Treasury fudges numbers to hide growing inequality

by frog

Treasury is fudging its numbers to hide the real levels of inequality in New Zealand, and in doing so politicising its research and advice to Government.

This week the Treasury published a background note entitled ‘Increasing Equity’ that looks at the drivers of New Zealand’s growth in inequality in comparison to other OECD countries and concludes that inequality in New Zealand is “about average” compared to the OECD.

However the report uses non OECD countries in its analysis to improve the relative ranking of inequality. Parliamentary Library research undertaken for the Green Party shows that when New Zealand is only compared to other OECD countries we drop to 25th out of 34 countries; below average and in the bottom third.

The Treasury is a public department, not a right wing think tank. It owes it to the New Zealanders that fund it to undertake honest and accurate research. They spend a lot of their report downplaying the socially corrosive and economically destructive consequences of inequality. In order to prove that political point they have fudged their numbers.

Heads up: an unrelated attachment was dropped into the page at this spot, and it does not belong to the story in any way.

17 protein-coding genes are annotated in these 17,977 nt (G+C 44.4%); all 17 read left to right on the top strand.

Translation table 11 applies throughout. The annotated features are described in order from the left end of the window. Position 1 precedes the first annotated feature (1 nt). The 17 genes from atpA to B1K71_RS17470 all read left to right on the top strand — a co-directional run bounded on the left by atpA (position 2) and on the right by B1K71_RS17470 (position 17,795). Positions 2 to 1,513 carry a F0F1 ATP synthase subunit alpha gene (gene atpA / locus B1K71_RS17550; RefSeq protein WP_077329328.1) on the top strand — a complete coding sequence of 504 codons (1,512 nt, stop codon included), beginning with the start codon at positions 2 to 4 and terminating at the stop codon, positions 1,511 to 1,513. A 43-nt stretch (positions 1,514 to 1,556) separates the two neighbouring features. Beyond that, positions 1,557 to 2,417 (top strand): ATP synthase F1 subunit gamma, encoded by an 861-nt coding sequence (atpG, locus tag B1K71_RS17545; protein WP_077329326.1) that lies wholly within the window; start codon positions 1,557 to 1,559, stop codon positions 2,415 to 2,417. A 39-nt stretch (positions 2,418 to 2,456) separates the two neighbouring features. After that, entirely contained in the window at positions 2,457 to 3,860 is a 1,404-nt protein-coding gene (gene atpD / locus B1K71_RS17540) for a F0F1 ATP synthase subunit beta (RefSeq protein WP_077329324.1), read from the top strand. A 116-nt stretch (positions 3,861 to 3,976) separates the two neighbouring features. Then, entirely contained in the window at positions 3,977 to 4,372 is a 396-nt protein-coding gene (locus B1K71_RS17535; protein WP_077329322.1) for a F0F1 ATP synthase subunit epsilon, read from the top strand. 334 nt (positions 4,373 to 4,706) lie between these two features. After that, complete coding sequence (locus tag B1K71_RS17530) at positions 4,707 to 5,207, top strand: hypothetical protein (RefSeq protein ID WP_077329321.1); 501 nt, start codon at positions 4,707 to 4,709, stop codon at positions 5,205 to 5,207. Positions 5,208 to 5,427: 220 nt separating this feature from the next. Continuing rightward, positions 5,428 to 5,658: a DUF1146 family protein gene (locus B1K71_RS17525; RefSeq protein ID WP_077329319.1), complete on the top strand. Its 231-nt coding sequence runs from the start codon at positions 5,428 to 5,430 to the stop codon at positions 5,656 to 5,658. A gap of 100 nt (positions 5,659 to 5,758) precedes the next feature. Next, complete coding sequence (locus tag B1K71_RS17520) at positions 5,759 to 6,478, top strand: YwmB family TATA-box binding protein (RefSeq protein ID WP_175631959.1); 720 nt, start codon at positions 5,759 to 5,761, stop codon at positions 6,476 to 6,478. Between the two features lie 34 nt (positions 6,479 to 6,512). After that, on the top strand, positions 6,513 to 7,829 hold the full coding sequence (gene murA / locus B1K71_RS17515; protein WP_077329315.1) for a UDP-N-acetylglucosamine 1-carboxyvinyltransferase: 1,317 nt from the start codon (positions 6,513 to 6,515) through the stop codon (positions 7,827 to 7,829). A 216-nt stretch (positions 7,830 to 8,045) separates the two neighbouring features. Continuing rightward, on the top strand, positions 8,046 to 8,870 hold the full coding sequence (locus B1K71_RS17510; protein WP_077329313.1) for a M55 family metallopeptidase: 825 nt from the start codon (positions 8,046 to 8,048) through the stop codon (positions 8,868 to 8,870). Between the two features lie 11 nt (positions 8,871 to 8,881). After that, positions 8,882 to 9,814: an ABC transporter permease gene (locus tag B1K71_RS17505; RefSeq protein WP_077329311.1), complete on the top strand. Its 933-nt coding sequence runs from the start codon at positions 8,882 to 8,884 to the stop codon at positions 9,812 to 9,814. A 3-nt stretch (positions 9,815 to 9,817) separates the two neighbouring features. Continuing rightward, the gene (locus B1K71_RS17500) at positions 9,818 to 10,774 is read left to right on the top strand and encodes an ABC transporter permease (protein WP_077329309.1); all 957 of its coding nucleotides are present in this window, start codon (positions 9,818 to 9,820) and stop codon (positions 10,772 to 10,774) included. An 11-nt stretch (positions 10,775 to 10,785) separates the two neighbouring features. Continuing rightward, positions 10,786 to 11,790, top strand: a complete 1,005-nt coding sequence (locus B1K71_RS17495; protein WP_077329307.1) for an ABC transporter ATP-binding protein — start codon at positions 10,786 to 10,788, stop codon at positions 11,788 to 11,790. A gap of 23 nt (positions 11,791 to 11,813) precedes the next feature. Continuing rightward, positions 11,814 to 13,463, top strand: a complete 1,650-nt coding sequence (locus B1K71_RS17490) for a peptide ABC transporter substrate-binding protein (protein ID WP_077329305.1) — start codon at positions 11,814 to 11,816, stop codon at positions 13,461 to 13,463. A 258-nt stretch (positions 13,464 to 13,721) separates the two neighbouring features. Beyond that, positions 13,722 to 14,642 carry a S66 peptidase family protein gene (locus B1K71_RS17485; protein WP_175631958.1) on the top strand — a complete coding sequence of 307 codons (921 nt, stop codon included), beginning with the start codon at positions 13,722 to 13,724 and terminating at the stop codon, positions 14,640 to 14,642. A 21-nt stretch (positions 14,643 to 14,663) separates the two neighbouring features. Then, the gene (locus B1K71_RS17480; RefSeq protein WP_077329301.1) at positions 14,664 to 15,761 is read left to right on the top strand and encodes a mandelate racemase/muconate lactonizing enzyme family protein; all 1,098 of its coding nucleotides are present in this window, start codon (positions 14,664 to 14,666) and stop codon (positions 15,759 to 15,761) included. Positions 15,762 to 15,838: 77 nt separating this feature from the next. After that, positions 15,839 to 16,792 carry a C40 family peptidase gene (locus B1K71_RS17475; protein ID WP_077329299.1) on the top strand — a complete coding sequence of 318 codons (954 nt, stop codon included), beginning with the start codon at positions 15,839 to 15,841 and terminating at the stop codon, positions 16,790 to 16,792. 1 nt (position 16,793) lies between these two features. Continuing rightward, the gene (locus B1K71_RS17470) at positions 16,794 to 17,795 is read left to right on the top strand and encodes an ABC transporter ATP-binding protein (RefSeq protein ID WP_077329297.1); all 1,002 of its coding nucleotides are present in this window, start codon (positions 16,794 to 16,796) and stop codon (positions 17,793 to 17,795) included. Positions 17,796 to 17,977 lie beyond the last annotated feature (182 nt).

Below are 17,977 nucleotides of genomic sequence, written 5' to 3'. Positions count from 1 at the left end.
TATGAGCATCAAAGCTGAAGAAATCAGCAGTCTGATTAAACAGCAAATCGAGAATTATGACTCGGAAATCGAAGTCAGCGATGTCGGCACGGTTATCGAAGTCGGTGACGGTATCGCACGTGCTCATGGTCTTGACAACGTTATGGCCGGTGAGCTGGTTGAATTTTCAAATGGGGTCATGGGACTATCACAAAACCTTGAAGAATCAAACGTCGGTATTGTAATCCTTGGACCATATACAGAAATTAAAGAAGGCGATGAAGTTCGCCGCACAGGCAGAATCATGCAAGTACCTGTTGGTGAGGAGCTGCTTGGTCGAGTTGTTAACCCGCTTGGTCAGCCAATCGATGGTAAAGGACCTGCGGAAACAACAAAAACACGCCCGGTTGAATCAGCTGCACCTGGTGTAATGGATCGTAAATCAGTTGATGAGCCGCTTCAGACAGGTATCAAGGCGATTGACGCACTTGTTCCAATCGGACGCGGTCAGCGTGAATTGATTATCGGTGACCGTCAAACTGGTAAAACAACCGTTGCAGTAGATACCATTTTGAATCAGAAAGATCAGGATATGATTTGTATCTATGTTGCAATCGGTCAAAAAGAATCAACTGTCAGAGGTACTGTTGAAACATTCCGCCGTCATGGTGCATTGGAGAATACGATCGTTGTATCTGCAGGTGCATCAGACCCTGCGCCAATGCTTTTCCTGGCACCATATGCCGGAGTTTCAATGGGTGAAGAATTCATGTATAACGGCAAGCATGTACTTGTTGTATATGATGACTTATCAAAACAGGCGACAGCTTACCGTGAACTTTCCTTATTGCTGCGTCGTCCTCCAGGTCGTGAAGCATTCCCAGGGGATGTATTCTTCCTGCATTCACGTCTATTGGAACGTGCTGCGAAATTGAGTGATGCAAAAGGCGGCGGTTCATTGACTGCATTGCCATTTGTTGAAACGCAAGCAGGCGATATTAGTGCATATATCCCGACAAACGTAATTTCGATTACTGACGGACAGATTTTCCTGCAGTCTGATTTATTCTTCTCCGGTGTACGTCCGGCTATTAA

We need honest information about inequality. The Treasury have got it wrong, rather than being ‘about average’ we are actually in the bottom third of OECD countries. This kind of reporting is dangerous because it attempts to create a case for not taking action to tackle inequality.

This is the not the first time a Government department has caught fudging numbers in order to prove a political point for the National Party. The Treasury manipulated the figures last year to try to prove private power companies charged less than publicly owned ones.

The Reserve Bank Governor Graeme Wheeler also misled Parliament when he said that bank profits were “about average or below” most other OECD economies. However data we obtained under the Official Information Act showed banks’ pre-tax returns on assets from 2009-2011 made them the fifth most profitable banks in the OECD.

Over 270,000 Kiwi kids live in poverty. Those kids need their Treasury to undertake honest research on their situation and stop engaging in political spin.

frog says

Published in Economy, Work, & Welfare by frog on Fri, February 1st, 2013   


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